Maine's fall wild turkey season ends Monday, as families begin preparing for a traditional Thanksgiving dinner centered around the wild birds' domesticated brethren.
David Trahan, executive director of the Sportsman's Alliance of Maine, says there are a lot of different recipes for serving the wild birds.
"I did them (up) as little chicken 'McNuggets' - fried them in Italian bread crumbs and they were delicious; and everyone I've served those 'McNuggets' to, they just love them," Trahan says. "Also I make soup of it - there's all kinds of different recipes you can do with wild turkey."
Trahan says the fall turkey hunt could use some more hunters. "Probably the fall turkey hunt is the most underutilized hunt in Maine," he says. "There are literally tens of thousands of turkeys throughout the state that would make a wonderful hunt for folks in the fall and not too many people are doing it."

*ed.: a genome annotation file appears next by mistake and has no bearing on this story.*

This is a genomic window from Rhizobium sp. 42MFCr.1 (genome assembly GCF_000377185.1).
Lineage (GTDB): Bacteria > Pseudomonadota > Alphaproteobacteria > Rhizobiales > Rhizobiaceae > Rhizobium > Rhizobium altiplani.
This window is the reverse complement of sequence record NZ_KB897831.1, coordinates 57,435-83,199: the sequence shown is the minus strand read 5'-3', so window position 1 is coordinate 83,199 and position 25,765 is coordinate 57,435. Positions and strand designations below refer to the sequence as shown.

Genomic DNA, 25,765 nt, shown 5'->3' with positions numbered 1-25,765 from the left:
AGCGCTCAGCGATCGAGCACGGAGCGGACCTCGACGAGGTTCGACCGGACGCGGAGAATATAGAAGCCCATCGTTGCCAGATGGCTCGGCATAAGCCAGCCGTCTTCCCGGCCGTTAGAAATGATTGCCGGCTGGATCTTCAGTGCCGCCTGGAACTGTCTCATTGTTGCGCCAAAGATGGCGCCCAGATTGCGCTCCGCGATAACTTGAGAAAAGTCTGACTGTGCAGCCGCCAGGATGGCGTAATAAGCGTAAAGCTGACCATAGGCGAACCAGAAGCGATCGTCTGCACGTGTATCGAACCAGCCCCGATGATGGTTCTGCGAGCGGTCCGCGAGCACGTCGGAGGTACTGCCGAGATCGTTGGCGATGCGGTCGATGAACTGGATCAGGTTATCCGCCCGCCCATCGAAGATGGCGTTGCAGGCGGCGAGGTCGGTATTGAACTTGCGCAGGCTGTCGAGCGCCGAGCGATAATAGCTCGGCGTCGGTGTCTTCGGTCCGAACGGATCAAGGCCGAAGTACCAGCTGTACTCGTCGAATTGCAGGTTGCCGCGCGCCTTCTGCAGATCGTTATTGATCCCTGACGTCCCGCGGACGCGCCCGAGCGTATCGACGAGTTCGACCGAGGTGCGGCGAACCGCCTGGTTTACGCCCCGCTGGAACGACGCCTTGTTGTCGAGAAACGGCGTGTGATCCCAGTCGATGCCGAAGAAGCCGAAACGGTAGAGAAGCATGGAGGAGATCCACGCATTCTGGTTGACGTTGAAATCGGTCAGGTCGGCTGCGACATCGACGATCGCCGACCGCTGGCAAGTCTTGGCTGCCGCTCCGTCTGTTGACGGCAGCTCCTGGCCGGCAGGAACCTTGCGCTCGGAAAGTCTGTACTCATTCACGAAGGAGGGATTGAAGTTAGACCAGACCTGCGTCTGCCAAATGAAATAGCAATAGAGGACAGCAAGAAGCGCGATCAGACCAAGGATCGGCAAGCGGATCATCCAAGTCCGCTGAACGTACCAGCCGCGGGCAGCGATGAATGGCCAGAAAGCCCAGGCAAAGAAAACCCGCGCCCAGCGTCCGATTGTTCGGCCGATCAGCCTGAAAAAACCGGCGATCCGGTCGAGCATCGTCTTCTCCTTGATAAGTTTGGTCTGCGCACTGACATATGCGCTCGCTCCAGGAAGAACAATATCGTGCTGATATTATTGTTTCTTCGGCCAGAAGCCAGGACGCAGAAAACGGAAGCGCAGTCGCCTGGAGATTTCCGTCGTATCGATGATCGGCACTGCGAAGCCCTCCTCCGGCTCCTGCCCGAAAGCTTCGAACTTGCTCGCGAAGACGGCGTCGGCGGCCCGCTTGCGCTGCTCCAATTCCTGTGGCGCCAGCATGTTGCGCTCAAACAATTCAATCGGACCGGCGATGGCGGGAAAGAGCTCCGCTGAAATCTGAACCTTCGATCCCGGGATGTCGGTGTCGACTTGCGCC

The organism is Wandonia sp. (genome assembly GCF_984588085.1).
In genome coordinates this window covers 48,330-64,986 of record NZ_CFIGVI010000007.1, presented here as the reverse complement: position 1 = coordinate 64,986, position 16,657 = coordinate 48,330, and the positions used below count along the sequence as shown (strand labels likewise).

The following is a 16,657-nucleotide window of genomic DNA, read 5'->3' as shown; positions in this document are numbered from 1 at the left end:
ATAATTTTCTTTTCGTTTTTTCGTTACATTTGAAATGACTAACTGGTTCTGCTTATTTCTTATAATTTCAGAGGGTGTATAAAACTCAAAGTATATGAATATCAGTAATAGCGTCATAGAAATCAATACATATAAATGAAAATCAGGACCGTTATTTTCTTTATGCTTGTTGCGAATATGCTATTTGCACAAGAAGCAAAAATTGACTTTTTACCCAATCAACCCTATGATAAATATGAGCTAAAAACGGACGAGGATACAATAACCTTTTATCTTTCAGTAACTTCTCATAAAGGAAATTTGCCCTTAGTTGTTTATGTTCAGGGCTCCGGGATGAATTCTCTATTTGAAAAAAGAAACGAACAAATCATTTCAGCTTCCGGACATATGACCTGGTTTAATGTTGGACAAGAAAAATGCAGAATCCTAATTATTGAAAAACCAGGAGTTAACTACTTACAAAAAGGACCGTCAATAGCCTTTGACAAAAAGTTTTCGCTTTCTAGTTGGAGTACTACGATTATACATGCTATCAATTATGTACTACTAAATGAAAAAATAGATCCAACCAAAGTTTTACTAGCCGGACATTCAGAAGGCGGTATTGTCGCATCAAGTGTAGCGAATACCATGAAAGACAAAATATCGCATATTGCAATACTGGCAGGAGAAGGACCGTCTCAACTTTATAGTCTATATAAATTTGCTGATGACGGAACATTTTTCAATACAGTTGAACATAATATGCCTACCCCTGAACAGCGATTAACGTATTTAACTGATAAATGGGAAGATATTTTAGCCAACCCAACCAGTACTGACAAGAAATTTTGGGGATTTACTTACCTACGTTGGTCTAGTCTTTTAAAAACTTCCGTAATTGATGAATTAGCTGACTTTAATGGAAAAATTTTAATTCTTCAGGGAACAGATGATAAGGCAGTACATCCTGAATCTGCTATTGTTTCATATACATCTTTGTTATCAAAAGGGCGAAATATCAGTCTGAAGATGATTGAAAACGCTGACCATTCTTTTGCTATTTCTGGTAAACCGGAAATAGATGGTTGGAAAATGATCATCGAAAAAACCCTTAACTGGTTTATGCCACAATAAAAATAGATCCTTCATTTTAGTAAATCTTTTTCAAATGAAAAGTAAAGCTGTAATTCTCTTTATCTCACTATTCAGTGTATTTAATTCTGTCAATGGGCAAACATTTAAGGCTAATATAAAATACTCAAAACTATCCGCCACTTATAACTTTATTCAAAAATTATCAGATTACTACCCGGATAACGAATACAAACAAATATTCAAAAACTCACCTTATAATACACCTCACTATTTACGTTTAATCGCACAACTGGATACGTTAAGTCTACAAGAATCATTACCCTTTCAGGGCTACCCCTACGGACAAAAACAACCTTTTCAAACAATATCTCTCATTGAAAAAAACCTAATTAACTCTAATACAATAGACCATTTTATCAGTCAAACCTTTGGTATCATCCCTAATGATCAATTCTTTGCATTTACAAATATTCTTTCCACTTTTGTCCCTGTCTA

Hunters who do pursue wild turkeys in Maine use shotguns and bows and arrows. The number of turkeys that hunters are allowed to bag depends on the part of the state where they are hunting. In wildlife management districts clustered mostly in southern and coastal Maine, the limit is two. In other parts of the state, the limit is one.
The fall turkey hunt was closed in most of Aroostook County.